October has always been one of my favorite months of the year. First and foremost because it’s my birthday month (yesterday in fact), it’s also my mom’s birthday month (13th), one of my best friends (16th), my nephew (23th) and my daughters (30th). Plus the end of the month is Halloween which is the biggest dress up day of the year!
My Nana (my dad’s mother) had and beat breast cancer twice when I was younger. I don’t really have a lot of memories of these times as my parents were really good at shielding us from these things as children and young adults. I do remember feeling “proud” to support breast cancer awareness and started to take part in the annual Race for the Cure in college and even completed two Avon Walks for Breast cancer, one in Washington D.C. in 2003 and in Chicago in 2008. I was full blown into the “pinkwashing” of October and would sport my pink ribbon gear with pride.
In 2009 that all changed…….
First a little background, my sister and I weren’t always the best of friends growing up. We are 6.5 years apart, and there are many many stories I could tell about our childhoods. Some that I personally remember like borrowing her brand new, tags still attached Gap fleece when she was home from Purdue for Christmas break and getting into a car accident where the EMT’s had to cut it off of me. We laugh to this day that the first thing I said to her when she got to the hospital through tears was “I’m sorry I ruined your shirt and I didn’t ask!” There are other stories I know only from being told at family get togethers of her locking me in the screen porch as a toddler to see if I would cry because I wasn’t a baby who cried often. All of these stories and memories have lead us down the path to having the close relationship we have now. My sister is my rock, my confidant, my protector (whether I like it or not), and my biggest cheerleader.
Evie was born in July of 2009, and when Aunt Kelly came to visit she was about a month old and it solidified an even deeper bond between us as sisters because now we were also both mothers. She helped me through those long, tired, lonely nights of new motherhood. Kept me sane and focused when I wanted to quit breastfeeding because it hurt so bad, and calmly encouraged me to keep going in a way only a sister could. She taught me how to master the swaddle, focus on one feeding at a time, the magic leg exercises to make them fart, and most importantly that I didn’t need to be perfect to be a good mom. I just needed to be me and that was all she needed. We talked about how maybe someday we could be pregnant at the same time, and have kids the same age.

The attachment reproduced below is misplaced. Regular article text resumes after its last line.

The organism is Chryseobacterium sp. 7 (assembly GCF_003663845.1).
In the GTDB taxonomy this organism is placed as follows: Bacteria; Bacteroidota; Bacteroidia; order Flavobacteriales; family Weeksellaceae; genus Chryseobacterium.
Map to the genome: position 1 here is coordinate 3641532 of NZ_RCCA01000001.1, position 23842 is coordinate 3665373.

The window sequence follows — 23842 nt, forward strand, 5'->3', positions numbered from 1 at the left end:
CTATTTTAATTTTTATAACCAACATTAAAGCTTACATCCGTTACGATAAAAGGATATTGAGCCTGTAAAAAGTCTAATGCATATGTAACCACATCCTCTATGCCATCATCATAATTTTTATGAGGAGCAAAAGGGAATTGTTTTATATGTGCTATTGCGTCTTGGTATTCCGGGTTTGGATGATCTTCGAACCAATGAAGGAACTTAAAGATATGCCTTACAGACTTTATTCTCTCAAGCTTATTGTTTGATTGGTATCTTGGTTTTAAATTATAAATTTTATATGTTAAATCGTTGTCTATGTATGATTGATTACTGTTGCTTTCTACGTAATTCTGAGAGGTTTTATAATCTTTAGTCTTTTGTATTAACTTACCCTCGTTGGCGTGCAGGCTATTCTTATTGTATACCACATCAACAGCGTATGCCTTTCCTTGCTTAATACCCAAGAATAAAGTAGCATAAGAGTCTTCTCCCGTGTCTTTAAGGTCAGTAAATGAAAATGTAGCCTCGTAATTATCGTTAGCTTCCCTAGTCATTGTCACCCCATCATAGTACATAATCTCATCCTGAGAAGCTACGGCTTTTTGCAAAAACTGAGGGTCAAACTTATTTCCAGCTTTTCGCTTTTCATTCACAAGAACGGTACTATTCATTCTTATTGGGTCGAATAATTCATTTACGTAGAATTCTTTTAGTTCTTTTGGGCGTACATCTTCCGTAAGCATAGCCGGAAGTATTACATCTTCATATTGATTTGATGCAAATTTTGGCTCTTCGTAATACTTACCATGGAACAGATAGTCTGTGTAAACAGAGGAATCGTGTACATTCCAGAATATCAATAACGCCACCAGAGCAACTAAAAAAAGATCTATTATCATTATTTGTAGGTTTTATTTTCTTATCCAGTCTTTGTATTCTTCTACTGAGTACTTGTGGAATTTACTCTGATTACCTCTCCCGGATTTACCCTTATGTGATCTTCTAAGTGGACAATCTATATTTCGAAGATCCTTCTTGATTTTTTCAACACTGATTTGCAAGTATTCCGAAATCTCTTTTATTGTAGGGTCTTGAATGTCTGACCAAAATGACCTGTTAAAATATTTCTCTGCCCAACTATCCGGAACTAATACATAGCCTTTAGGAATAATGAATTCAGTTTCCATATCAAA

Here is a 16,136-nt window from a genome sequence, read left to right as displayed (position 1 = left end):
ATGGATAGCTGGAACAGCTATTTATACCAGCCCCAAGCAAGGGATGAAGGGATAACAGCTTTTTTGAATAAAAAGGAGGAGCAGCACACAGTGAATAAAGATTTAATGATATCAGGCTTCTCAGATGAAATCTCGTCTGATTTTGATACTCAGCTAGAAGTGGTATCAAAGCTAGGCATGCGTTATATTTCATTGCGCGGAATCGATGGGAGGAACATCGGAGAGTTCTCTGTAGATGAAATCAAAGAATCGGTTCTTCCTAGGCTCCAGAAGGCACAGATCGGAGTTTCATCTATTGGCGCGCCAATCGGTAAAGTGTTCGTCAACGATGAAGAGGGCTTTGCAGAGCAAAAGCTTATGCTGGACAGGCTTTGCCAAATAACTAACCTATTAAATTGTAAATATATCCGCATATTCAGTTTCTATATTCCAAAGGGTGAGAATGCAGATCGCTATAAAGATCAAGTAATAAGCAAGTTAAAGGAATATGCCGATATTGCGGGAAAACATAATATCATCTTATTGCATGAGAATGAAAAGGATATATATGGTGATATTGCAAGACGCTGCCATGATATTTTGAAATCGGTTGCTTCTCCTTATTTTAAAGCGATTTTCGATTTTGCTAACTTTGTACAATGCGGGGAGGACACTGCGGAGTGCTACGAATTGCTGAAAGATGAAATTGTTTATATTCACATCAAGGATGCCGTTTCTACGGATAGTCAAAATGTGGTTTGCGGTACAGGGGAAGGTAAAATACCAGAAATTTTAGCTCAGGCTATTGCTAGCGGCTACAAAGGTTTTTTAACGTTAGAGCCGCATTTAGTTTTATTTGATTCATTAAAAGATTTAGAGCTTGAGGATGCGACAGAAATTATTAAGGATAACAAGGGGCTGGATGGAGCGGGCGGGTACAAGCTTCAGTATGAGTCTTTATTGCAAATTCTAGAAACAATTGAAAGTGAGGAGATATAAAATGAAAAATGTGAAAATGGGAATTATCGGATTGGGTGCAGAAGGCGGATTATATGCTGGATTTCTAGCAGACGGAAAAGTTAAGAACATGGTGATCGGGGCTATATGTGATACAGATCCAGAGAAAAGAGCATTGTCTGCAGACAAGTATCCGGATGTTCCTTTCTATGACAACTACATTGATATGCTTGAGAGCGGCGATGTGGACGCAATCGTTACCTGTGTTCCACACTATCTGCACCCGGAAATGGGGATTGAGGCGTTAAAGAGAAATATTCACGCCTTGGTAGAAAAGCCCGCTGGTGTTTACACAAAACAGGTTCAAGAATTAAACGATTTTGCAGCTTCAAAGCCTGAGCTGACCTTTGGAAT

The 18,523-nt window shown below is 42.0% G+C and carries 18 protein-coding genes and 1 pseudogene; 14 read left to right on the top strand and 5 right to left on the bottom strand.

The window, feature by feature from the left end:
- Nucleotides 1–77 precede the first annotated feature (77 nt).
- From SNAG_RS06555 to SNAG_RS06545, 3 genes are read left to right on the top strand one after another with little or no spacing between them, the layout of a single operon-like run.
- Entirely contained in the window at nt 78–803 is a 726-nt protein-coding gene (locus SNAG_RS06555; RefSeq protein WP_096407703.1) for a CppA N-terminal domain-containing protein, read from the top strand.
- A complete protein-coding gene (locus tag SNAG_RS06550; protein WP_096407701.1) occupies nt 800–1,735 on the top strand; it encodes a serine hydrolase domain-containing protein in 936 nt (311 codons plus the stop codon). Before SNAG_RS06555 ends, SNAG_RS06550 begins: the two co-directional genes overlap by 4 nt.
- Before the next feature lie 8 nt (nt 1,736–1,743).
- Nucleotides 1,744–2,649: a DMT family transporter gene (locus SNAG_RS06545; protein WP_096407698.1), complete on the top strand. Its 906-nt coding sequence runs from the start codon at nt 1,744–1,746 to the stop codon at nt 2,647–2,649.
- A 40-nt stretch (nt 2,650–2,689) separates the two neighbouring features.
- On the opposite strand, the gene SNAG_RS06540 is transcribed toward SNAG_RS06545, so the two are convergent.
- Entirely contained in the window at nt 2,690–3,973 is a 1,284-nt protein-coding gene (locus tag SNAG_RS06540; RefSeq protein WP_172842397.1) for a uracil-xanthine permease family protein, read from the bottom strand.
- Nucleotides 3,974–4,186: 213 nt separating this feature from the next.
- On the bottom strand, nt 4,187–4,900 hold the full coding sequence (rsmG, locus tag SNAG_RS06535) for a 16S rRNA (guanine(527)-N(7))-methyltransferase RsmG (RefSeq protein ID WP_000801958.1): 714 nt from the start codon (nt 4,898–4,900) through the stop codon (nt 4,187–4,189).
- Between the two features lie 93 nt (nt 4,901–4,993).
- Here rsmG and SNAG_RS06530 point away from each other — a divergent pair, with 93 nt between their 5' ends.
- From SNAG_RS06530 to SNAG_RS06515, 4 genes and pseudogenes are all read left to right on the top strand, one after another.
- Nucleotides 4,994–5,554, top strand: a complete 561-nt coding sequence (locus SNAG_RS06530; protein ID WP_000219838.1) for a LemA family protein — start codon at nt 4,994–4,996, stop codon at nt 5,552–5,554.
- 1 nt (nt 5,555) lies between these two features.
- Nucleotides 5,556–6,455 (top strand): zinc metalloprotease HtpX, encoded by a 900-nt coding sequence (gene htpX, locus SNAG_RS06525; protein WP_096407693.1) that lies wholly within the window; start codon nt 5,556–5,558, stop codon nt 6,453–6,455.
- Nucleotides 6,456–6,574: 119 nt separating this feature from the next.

Then it was October of 2009, and like I said before…everything changed. She went into see her midwife for a check up as she and her husband were wanting to try for another child. She had suffered 2 miscarriages after her second son, so she wanted to get an all clear before they started to try again. She mentioned this spot on her left breast near her armpit to her midwife and she thought maybe it was a leftover clogged duct from breastfeeding or something simple like that. Her midwife seemed a little more concerned and sent her for a mammogram and ultrasound….which then lead to a biopsy….which lead to that awful statement on November 10, 2009: You have breast cancer. She was 33, she had plans for her life, for her family, for her future and now it was all different. I will never forget that moment, when my mom called, I was holding Evie getting ready to put her to bed, she was 3.5 months old. I remember hearing the words “Its cancer” and then everything else was just noise.
She had her surgery 9 days later, started chemo in January of 2010 followed by radiation. She also discovered the type of cancer she had was estrogen receptor positive which put a giant black mark against the thoughts of another child in her future. With all this information flying around the noise between her and I got louder when I discovered I was pregnant at the end of February of 2010 just before her third chemo treatment. The months following were the most trying in our relationship as sisters and as friends, but in the larger picture actually served to make our bond stronger. She lost her hair, and has an incredibly perfect round head buried under her gorgeously thick hair. Her hair grew back the same color that it was before it was gone and now she rocks the cutest pixie cut ever!